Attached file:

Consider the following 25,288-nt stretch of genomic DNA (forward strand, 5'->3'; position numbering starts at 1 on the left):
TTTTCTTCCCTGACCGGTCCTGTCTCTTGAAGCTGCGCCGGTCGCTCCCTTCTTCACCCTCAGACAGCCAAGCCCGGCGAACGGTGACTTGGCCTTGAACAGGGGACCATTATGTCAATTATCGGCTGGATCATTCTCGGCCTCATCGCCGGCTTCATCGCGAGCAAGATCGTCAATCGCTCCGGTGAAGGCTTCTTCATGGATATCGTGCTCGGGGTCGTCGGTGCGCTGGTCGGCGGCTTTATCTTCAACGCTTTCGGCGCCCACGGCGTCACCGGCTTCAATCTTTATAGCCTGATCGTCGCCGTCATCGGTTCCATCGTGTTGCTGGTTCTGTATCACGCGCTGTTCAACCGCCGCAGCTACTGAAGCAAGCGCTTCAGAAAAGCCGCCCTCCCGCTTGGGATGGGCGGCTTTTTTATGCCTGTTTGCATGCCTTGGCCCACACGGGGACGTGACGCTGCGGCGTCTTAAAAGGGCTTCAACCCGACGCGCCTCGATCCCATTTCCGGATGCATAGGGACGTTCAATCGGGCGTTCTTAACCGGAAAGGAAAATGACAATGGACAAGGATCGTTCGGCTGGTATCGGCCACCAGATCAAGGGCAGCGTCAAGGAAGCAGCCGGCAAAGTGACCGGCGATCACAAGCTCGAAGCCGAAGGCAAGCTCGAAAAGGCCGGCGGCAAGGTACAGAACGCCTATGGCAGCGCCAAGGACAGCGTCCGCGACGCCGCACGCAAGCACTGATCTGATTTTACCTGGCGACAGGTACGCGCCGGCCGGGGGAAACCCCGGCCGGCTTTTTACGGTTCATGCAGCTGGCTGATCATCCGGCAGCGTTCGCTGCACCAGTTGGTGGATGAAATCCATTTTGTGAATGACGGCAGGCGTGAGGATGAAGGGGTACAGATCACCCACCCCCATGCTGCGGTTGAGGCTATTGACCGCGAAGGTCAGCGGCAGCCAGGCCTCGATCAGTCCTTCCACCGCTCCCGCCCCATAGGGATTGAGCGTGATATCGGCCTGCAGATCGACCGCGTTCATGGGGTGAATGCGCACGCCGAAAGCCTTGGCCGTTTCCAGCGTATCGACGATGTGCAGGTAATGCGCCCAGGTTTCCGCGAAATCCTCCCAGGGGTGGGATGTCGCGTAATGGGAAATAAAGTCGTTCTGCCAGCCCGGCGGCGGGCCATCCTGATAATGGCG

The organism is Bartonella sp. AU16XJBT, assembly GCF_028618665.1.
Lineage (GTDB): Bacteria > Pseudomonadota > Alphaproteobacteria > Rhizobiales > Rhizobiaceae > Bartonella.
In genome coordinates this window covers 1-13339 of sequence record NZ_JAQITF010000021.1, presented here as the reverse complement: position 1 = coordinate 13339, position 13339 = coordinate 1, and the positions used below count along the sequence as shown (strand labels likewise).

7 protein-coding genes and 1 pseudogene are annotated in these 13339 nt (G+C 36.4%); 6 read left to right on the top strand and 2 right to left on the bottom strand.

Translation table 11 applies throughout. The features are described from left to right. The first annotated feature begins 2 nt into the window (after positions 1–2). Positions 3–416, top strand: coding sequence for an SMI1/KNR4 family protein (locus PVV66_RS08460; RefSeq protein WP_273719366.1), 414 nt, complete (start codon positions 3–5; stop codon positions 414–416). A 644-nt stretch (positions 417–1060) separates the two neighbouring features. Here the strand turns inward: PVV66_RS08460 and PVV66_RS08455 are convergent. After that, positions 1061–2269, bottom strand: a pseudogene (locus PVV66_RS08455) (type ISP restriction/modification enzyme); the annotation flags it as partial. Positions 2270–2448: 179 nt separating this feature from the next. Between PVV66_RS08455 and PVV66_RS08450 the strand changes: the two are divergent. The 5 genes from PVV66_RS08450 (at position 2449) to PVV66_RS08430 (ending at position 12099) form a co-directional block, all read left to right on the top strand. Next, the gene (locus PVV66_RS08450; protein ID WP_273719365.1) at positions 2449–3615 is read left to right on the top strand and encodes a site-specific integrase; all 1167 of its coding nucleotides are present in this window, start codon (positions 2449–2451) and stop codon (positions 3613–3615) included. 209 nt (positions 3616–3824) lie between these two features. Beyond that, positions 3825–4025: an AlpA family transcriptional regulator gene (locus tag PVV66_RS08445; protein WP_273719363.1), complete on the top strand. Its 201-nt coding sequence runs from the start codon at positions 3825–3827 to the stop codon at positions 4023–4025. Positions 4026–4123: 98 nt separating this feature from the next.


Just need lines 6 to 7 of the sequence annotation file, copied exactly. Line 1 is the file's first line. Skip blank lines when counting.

7 protein-coding genes and 1 pseudogene are annotated in these 13339 nt (G+C 36.4%); 6 read left to right on the top strand and 2 right to left on the bottom strand.

Translation table 11 applies throughout. The features are described from left to right. The first annotated feature begins 2 nt into the window (after positions 1–2). Positions 3–416, top strand: coding sequence for an SMI1/KNR4 family protein (locus PVV66_RS08460; RefSeq protein WP_273719366.1), 414 nt, complete (start codon positions 3–5; stop codon positions 414–416). A 644-nt stretch (positions 417–1060) separates the two neighbouring features. Here the strand turns inward: PVV66_RS08460 and PVV66_RS08455 are convergent. After that, positions 1061–2269, bottom strand: a pseudogene (locus PVV66_RS08455) (type ISP restriction/modification enzyme); the annotation flags it as partial. Positions 2270–2448: 179 nt separating this feature from the next. Between PVV66_RS08455 and PVV66_RS08450 the strand changes: the two are divergent. The 5 genes from PVV66_RS08450 (at position 2449) to PVV66_RS08430 (ending at position 12099) form a co-directional block, all read left to right on the top strand. Next, the gene (locus PVV66_RS08450; protein ID WP_273719365.1) at positions 2449–3615 is read left to right on the top strand and encodes a site-specific integrase; all 1167 of its coding nucleotides are present in this window, start codon (positions 2449–2451) and stop codon (positions 3613–3615) included. 209 nt (positions 3616–3824) lie between these two features. Beyond that, positions 3825–4025: an AlpA family transcriptional regulator gene (locus tag PVV66_RS08445; protein WP_273719363.1), complete on the top strand. Its 201-nt coding sequence runs from the start codon at positions 3825–3827 to the stop codon at positions 4023–4025. Positions 4026–4123: 98 nt separating this feature from the next.